WHAT'S HAPPENING to the abortion issue in Congress? Back in November 1980, when so many opponents of restriction on abortion were defeated by candidates who made their opposition to abortion an issue, the anti-abortion movement seemed to have unstoppable political momentum. Now it seems to be stalled. The Senate, when it adjourned Aug. 20, had declined to vote on anti-abortion measures sponsored by Sen. Jesse Helms (R- N.C.). Their chances of passage when Congress comes back Sept. 8 do not seem much greater.
One reason this has happened is that it is the anti- abortion forces who are trying to change the status quo. On Capitol Hill, as elsewhere, it is easier to prevent change from occurring than it is to make it happen. In the Senate, a minority large enough and determined enough can prevent Sen. Helms's proposals from being considered, and on this issue feelings are strong on both sides. In the past, the Senate has supported federal funding of abortions under many circumstances.
Another reason Mr. Helms's proposals are in trouble is the form in which he has presented them. He has used as his vehicle a bill to raise the debt ceiling, a measure that must be passed by Sept. 30 if the government is to pay its bills. He has at least three very different amendments:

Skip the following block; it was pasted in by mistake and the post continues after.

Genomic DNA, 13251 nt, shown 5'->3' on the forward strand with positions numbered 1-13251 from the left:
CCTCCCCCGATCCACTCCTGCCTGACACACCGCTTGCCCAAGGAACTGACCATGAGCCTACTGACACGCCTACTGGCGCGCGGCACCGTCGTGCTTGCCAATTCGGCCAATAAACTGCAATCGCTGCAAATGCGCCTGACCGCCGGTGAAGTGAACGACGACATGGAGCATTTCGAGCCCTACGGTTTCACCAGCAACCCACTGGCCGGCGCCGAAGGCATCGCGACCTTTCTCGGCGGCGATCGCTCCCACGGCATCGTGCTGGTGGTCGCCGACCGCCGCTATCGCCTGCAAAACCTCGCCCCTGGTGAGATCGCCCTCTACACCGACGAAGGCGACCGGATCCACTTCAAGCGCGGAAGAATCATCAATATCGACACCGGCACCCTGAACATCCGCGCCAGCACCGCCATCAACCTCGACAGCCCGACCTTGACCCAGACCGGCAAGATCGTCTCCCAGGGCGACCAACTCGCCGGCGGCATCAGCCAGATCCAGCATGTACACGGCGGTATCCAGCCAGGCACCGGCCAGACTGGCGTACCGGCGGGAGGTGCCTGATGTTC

* One is a bill -- not a constitutional amendment, just a bill -- that would declare that the fetus is a "person" under the Constitution. It would ban federal support of abortion.
* A second is the constitutional amendment sponsored by Sen. Orrin Hatch (R-Utah) that would give Congress and the states authority to restrict abortions.
* A third proposal is a statute barring federal courts from considering cases concerning voluntary school prayer. This is obviously an unrelated measure, and Sen. Helms is apparently trying to maximize support for the anti-abortion measures by tying them to a measure that few senators want to oppose.
It seems evident to us and, apparently, to quite a few senators as well that Sen. Helms is trying to make an end-run around the constitutional amendment process and is trying to make policy by gimmick on a delicate issue about which citizens on both sides have strong feelings. The Constitution should be changed only by the process the framers designed (on purpose) to be solemn and cumbersome -- by two-thirds votes in each house of Congress followed by ratification by 38 state legislatures -- not by simple majority vote in Congress. Nor should as important a measure as a constitutional amendment authorizing restrictions on abortion be passed as a piggyback measure on the strength of a necessary housekeeping measure like the debt ceiling bill or an apple-pie measure like the school prayer bill.
It is heartening that, on procedural matters, Sen. Helms has been unable to summon as many votes as the political popularity of the measures he is pressing might lead one to expect: evidently the procedural votes give senators who have doubts about his methods a chance of defeating them without seeming to stand squarely in opposition to his proposals on the merits. If, as seems likely, anti-abortion measures are not passed in this Congress, fervent opponents of abortion should blame not only the obduracy of their equally fervent opponents but the too-clever-by-half tactics of their own champions.